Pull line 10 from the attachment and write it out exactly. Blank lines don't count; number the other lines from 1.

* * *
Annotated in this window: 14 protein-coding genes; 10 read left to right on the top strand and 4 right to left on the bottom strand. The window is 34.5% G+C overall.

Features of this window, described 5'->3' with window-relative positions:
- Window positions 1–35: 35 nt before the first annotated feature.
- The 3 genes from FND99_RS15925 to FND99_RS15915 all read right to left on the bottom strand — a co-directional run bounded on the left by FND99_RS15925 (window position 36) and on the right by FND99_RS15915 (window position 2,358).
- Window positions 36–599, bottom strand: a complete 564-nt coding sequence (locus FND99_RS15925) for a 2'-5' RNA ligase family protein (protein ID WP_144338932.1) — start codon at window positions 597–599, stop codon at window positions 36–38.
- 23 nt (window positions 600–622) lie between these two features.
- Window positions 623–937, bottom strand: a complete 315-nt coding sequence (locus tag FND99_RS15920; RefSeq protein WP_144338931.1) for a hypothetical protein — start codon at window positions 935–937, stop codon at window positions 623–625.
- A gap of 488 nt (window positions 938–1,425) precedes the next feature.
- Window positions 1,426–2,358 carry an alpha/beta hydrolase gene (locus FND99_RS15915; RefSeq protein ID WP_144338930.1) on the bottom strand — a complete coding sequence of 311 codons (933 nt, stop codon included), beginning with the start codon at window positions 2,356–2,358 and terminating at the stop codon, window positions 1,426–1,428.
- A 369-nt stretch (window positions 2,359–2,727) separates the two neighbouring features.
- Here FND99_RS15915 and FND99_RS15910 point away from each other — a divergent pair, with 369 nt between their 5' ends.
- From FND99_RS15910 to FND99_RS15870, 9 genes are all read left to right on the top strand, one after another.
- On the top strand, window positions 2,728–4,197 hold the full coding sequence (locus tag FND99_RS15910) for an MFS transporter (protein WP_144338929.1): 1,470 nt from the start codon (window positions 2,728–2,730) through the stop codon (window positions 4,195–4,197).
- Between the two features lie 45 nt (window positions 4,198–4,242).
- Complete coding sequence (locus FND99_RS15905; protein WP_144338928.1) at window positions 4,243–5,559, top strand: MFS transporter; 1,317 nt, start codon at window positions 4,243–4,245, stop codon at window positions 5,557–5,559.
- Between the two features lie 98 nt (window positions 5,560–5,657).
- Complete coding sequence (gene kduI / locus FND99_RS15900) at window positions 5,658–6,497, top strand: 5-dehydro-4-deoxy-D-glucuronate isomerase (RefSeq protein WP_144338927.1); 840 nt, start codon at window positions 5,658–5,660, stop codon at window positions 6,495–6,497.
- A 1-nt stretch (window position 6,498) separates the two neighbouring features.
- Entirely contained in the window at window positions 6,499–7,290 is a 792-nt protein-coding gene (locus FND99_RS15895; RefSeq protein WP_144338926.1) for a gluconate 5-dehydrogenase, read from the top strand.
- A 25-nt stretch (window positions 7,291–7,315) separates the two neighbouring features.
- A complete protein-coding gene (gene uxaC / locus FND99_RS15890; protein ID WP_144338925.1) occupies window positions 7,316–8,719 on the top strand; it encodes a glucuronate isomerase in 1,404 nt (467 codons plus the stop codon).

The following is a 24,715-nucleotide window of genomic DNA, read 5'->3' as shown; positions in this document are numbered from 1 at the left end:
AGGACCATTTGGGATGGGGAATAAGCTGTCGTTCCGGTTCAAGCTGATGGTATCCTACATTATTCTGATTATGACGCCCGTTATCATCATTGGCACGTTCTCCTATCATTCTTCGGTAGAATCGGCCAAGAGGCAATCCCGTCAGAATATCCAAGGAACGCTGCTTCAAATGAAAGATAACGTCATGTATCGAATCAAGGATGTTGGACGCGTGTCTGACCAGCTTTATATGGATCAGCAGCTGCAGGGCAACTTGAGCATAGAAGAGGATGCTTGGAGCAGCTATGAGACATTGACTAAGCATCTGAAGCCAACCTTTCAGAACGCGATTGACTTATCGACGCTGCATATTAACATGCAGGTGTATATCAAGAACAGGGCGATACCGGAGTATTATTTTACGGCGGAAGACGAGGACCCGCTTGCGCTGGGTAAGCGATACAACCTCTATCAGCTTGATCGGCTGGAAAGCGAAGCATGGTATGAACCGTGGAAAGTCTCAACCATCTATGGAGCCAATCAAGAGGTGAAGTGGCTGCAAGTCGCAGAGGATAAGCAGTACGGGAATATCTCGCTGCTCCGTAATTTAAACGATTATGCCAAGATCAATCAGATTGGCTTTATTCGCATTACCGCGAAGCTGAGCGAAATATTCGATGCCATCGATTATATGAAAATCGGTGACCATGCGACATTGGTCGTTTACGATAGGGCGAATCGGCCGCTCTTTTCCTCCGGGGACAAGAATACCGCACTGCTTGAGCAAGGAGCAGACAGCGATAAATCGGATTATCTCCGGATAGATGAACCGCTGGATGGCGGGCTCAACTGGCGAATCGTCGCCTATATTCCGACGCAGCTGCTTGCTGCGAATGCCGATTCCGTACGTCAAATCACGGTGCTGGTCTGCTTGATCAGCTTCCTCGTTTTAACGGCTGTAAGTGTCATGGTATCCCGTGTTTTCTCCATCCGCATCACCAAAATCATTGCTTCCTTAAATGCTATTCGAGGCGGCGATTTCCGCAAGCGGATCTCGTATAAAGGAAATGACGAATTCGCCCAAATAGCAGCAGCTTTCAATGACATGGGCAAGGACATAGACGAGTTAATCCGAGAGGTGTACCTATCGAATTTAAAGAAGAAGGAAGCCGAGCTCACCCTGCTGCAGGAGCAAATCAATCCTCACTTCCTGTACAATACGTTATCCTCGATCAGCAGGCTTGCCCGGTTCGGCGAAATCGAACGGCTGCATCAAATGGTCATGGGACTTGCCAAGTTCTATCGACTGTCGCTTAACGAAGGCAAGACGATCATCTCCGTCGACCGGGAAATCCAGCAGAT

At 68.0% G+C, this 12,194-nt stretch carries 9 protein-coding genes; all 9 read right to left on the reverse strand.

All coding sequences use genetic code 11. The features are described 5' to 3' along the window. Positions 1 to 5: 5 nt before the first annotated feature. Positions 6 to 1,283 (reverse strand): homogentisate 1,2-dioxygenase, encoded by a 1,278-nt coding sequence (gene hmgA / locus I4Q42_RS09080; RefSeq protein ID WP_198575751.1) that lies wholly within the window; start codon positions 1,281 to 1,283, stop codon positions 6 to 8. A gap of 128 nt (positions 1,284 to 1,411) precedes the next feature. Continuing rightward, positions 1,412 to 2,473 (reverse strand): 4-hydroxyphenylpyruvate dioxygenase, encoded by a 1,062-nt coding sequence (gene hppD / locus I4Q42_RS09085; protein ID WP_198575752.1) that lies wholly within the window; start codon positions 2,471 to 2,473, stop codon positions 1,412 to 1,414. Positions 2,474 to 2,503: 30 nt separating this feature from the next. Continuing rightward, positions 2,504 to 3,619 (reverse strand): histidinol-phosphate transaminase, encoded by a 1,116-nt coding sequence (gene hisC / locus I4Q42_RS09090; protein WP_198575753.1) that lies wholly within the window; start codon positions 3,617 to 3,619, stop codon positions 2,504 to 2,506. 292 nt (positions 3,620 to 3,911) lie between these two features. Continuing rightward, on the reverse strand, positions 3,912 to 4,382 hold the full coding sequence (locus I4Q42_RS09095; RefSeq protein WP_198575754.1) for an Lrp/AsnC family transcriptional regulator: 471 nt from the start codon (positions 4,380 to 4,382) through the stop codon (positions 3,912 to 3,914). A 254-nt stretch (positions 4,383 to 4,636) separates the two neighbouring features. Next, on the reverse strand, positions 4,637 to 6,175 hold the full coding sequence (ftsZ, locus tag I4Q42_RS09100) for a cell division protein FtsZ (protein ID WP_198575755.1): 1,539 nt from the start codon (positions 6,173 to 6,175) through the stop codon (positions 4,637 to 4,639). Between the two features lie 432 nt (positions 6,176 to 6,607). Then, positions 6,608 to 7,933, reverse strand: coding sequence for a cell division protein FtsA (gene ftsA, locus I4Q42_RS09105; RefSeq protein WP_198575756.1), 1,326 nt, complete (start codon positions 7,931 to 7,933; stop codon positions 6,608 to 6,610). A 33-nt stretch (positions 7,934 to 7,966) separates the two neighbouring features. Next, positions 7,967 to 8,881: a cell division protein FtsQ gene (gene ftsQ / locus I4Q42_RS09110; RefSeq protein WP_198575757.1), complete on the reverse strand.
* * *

- A 369-nt stretch (window positions 2,359–2,727) separates the two neighbouring features.